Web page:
AMERICA: Prohibition persists on the airwaves of America

NBC recently tried to break a 50-year taboo by advertising spirits on US network TV. The idea was soon scuppered by senators and parents, says Polly Devaney

There is no doubt that 2001 was a tough year for advertising sales in North America. While forecasters predicted a decline of four to six per cent in the industry, the actual figure was considerably worse – just under ten per cent, according to Taylor Nelson Sofres CMR. Total measured media spending was down from $109bn (£76bn) in 2000 to $98bn (£69bn) in 2001. Hard times called for hard liquor at America’s National Broadcasting Company (NBC) and in December it announced that it would become the first national network in North America to lift the 50-year moratorium on advertising distilled spirits on national television.

A reported $2m (£1.4m) deal was done with Guinness UDV North America to advertise Smirnoff Vodka and NBC remained defiant in the face of criticism. Last week, however, in a dramatic reversal of fortune for the spirits industry and a complete volte face for NBC, the party ended when it was announced that the ads would not be continuing.

With a legal drinking age of 21 and a Surgeon General’s warning about the adverse affects of drinking on every alcohol container, America has always taken a harder line than most Western countries on the consumption of alcohol. There has been an ongoing debate about the advertising of alcohol on TV. The practice is not illegal – and many local cable networks have been accepting ads for quite some time – but the bigger national networks had always stuck to their self-imposed ban.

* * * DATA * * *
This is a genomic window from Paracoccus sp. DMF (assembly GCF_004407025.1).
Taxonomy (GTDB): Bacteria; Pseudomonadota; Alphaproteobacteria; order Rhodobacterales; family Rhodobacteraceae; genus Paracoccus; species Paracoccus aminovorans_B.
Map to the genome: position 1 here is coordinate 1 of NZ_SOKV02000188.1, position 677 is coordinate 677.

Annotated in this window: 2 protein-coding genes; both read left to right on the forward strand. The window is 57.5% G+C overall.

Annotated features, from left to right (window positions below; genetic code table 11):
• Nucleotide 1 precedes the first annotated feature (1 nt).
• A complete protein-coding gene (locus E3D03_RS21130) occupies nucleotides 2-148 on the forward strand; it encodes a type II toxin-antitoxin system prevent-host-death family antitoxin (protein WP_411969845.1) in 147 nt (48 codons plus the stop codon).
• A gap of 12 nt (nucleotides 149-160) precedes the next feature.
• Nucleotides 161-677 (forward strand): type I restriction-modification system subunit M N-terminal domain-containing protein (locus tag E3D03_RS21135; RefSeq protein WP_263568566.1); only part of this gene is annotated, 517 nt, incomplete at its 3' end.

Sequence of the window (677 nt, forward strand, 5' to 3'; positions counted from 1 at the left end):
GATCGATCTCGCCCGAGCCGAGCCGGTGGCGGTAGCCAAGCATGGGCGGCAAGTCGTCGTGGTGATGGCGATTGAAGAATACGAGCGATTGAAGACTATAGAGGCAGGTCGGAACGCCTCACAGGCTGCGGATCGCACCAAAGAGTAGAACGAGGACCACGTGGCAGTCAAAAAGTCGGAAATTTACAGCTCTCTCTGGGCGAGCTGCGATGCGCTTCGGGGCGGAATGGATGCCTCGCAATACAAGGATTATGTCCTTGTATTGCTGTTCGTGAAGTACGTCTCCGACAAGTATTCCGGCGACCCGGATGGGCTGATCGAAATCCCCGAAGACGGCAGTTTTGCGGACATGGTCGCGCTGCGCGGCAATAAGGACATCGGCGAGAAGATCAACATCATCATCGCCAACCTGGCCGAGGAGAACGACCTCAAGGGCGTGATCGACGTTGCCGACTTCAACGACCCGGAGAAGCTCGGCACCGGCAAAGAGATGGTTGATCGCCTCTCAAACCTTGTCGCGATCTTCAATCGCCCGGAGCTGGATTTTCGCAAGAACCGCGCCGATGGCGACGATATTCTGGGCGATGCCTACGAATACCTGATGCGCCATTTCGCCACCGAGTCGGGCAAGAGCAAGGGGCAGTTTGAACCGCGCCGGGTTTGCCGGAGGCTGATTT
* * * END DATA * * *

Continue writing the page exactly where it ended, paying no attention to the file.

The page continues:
Not everyone was overjoyed at NBC’s initial decision to accept spirits ads – particularly sellers of other media. With the network ban on hard liquor in place, billboards and magazines had become the alcohol marketer’s best friend. In the first ten months of 2001, spirits companies spent $225m (£158m) on magazine advertising, representing 73 per cent of the industry’s total ad spend. Yet even this was a decline from the previous year’s level of 82 per cent.

Spirits advertising was already migrating slowly to television through the back door to those local cable networks that did not feel the need to follow the ban. In fact, Diageo claims that, over the past five years, more than 400 broadcast stations and cable systems – reaching 67 per cent of households – have aired distilled spirits advertising.

The lifting of the ban by NBC certainly did not mean the spirits industry could portray its brands exactly how it wished – quite the opposite, in fact. Nineteen rules were put in place to govern the commercials and advertisers had to commit to public service advertising advocating responsible drinking. Diageo ran a campaign promoting the use of a designated driver, which was labelled “From your friends at Smirnoff”.

Other rules stated that anyone appearing in the commercials must be aged over 30 and may not be seen actually consuming alcohol. No professional athletes may appear, and no ads for hangover remedies would be accepted. The ads were to air after 9pm, to an audience of whom 85 per cent would have to be over 21 years old. Getting drunk could not be promoted as a “mark of adulthood” or a “rite of passage”.